While Prior Keating was preoccupied with Irish affairs things were becoming precarious for the Knight’s Hospitallers in Rhodes. On 23 May 1480 an Ottoman fleet of 160 ships appeared before the city, along with an army of 70,000 men. For the next three months a bloody and violent siege ensued, with large casualties on both sides. Finally the Knights Hospitallers managed to repulse the Turkish attacks and on August 17 the Ottoman army left defeated. Fearing another attack was imminent and seeing that his army was severely depleted the Grand Master requested reinforcements from all over Europe. Ireland was not forgotten in his plea and Prior Keating was ordered to Rhodes to defend the city.
Keating had no interest in undertaking such an arduous journey and he pointedly refused to go. After waiting for over a year and half the Grand Master finally lost patience with the Ballybrennan man and took drastic action. In 1482 Keating was deprived of his position and an English Knight, Brother Marmaduke Lumley, was chosen instead as the new Head Prior in Ireland, a move that was subsequently approved by Pope Sixtus IV[xi]. However, James Keating was not the kind of man who went quietly into the night.
When Marmaduke Lumley landed near Clontarf, Co. Dublin he was met by a large force of men under the command of James Keating. The Wexford native had no intention of relinquishing his position without a fight and he immediately arrested Lumley and took all his patents of confirmation[xii]. News of this outrage reached the Papal Legate in Ireland, de Palatio and also the Archbishop of Dublin, John Watton, both of whom formally excommunicated Keating[xiii]. This didn’t perturb James in the slightest and he continued to ignore the Grand Master’s orders to stand down. In 1484 an exasperated de Palatio led a large force of soldiers to Marmaduke Lumley’s defence[xiv]. Undeterred Keating and his men confronted the Papal Legate’s expedition and repulsed it. The unfortunate Lumely was to die a short time afterwards in Keating’s prison[xv]. For the moment at least Prior Keating’s fortunes were on the rise.
However, as was often the case in James Keating’s life, circumstances elsewhere were about to impact on his career. In 1485 at the Battle of Bosworth Field in England Henry Tudor defeated King Richard III. This marked the final battle of the English Civil war and disastrously for James Keating it saw the House of York finally defeated. In the confusion and turmoil that followed a remarkable deception unfolded. A young boy named Lambert Simnel was put forward by an Oxford-trained priest, Richard Simon, as the true heir to the English crown. These claims were in fact false and Lambert was actually of boy of lowly birth that had been specially educated and trained by Simons who apparently desired to become a kingmaker. Knowing that support for the Yorkist cause was still strong in Ireland Richard Simon brought his young protégé to Dublin.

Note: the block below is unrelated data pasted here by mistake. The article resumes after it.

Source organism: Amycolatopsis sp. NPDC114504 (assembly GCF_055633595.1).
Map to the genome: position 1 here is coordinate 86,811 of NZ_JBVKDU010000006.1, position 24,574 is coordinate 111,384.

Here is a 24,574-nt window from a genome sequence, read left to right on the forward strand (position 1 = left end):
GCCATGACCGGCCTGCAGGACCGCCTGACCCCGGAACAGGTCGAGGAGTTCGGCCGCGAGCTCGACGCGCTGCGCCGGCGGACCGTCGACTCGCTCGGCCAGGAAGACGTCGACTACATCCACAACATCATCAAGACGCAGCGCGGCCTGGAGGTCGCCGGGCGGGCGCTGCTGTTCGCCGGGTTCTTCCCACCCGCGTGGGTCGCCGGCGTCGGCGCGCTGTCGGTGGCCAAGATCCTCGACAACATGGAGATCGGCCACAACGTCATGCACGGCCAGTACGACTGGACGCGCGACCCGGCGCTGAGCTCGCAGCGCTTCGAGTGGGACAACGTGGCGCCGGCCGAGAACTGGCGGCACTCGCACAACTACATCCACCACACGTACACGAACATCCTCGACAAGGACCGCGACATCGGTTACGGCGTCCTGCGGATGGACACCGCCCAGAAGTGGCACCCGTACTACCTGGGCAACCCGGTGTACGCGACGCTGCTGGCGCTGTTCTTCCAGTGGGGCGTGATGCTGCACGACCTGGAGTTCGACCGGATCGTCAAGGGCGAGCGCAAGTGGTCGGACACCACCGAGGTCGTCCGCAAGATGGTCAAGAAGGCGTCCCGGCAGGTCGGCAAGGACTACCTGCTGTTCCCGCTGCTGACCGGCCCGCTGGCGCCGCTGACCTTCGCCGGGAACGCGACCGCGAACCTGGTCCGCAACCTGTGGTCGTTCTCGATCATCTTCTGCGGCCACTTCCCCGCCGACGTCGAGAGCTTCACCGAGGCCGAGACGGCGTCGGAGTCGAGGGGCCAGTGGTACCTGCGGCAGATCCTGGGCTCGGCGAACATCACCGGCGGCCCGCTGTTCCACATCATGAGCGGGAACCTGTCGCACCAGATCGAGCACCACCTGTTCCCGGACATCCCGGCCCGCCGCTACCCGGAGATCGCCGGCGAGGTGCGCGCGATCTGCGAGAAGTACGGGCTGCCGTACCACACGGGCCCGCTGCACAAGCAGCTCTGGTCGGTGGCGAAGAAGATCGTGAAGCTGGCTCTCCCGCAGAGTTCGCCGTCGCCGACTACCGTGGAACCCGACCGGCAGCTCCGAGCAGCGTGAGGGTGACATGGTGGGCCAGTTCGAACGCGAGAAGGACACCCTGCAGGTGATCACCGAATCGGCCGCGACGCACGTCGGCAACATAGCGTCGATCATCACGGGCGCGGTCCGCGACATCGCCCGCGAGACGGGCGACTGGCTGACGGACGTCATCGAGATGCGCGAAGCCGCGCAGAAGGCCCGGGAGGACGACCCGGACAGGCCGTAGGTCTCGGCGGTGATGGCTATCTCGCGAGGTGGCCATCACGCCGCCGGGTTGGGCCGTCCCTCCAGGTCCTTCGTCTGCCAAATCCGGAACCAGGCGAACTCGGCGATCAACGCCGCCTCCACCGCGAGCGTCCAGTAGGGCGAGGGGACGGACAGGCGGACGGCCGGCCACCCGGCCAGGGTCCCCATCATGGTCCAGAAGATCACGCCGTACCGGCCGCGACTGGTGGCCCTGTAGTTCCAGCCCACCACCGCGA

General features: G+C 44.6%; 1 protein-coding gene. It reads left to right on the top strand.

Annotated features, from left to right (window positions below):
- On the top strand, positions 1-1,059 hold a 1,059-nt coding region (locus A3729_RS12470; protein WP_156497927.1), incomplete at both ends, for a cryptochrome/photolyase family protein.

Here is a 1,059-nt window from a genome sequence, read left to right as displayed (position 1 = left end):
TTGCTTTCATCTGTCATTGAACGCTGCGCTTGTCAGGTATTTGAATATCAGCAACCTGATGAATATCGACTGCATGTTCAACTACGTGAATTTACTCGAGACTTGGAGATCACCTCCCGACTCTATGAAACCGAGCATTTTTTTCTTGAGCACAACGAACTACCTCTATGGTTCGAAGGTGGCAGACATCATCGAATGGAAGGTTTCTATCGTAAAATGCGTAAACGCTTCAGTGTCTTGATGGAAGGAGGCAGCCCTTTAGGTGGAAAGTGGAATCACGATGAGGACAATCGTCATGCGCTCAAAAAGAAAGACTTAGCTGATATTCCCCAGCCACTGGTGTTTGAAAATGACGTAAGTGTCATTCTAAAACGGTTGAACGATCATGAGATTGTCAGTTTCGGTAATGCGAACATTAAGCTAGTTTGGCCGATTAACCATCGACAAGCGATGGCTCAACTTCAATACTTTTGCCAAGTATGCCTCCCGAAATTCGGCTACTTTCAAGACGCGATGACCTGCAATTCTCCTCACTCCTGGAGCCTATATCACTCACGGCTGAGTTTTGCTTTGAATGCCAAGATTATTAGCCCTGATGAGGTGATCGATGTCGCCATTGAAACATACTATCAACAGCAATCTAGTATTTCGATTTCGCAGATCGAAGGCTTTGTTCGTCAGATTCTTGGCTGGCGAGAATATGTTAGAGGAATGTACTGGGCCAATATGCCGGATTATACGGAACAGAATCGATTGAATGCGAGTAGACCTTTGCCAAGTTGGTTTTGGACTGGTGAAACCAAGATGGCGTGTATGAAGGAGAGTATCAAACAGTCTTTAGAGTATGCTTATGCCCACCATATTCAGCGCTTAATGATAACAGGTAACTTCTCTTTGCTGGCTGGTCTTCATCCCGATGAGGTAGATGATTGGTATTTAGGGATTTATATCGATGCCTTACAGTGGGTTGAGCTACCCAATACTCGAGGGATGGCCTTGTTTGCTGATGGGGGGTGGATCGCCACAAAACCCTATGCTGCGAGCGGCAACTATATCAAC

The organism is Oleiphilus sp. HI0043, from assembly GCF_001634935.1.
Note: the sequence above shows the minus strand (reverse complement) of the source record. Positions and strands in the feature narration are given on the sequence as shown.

Prior Keating enthusiastically supported Simnel[xvi] and used his considerable influence to convince the Irish lords of the young pretenders cause. His lobbying proved successful and on 24 May 1487, Simnel was crowned ‘King Edward VI’ in Christchurch Cathedral, Dublin. The Earl of Kildare then collected an army of Irish soldiers under the command of Thomas Geraldine, who were aided by a force of c. 2,000 Flemish troops under the command of Martin Schwartz. This army set sail for England with high hopes of retaking the crown but on the 6th of June 1487 they were crushingly defeated by Henry VII at the Battle of Stoke Field. This battle marked the end of James Keating’s career. Fortunate not to face execution for treason the Ballybrennan man was removed from his position as Head Prior of the Knights Hospitallers. He subsequently disappeared into obscurity and ‘ended his turbulent life in abject poverty and disgrace’[xvii].
[i] During the medieval period (c. 1169-1540 AD) the church at Ballybrennan formed the focal point of the now defunct parish of Kilcowanmore, Co. Wexford. This parish encompassed the modern day townlands of Ballybrittas, Raheenahoon, Ballybrennan, Curraghnabola, Carrigunane, Tomfarney and Sparrowsland.
[ii] St. John Brooks, E. 1950. Knights’ fees in counties Wexford, Carlow and Kilkenny. Dublin, p. 115
[iv] Byrne, N. 2007. The Irish Crusade. A History of the Knights Hospitaller, Knights Templar, and the Knights of Malta, in the South-East of Ireland. Liden Publishing, Dublin. P. 331
[v] ibid. p. 331
[vi] ibid. p. 333
[vii] ibid. p. 333
[viii] Wagner, J. A. 2001. Encyclopaedia of the War of the Roses. ABC-Clio, California. P. 94
[ix] Byrne, N. 2007. The Irish Crusade. A History of the Knights Templar, and the Knights of Malta, in the South-East of Ireland. Liden Publishing, Dublin. p. 340
[x] Darcy MacGee, T. (2008) A popular History of Ireland from the Earliest Period to the Emancipation of Catholics. Forgotten Books. p. 248
[xi] Byrne, N. 2007. The Irish Crusade. A History of the Knights Hospitaller, Knights Templar, and the Knights of Malta, in the South-East of Ireland. Liden Publishing, Dublin. p. 341
[xii] Litton-Falkiner, C. 1906/07. ‘Hospital of St. John of Jerusalem in Ireland’ in Proceedings of the Royal Irish Academy. Section C: Archaeology, Celtic Studies, History, Linguistics, Literature, Vol. 26, p. 302
[xiii] Byrne, N. 2007. The Irish Crusade. A History of the Knights Hospitaller, Knights Templar, and the Knights of Malta, in the South-East of Ireland. Liden Publishing, Dublin. p. 342
[xv] Litton-Falkiner, C. 1906/07. ‘Hospital of St. John of Jerusalem in Ireland’ inProceedings of the Royal Irish Academy. Section C: Archaeology, Celtic Studies, History, Linguistics, Literature, Vol. 26, p. 301
[xvi] ibid. p. 303
[xvii] Darcy MacGee, T. (2008) A popular History of Ireland from the Earliest Period to the Emancipation of Catholics. Forgotten Books. p. 248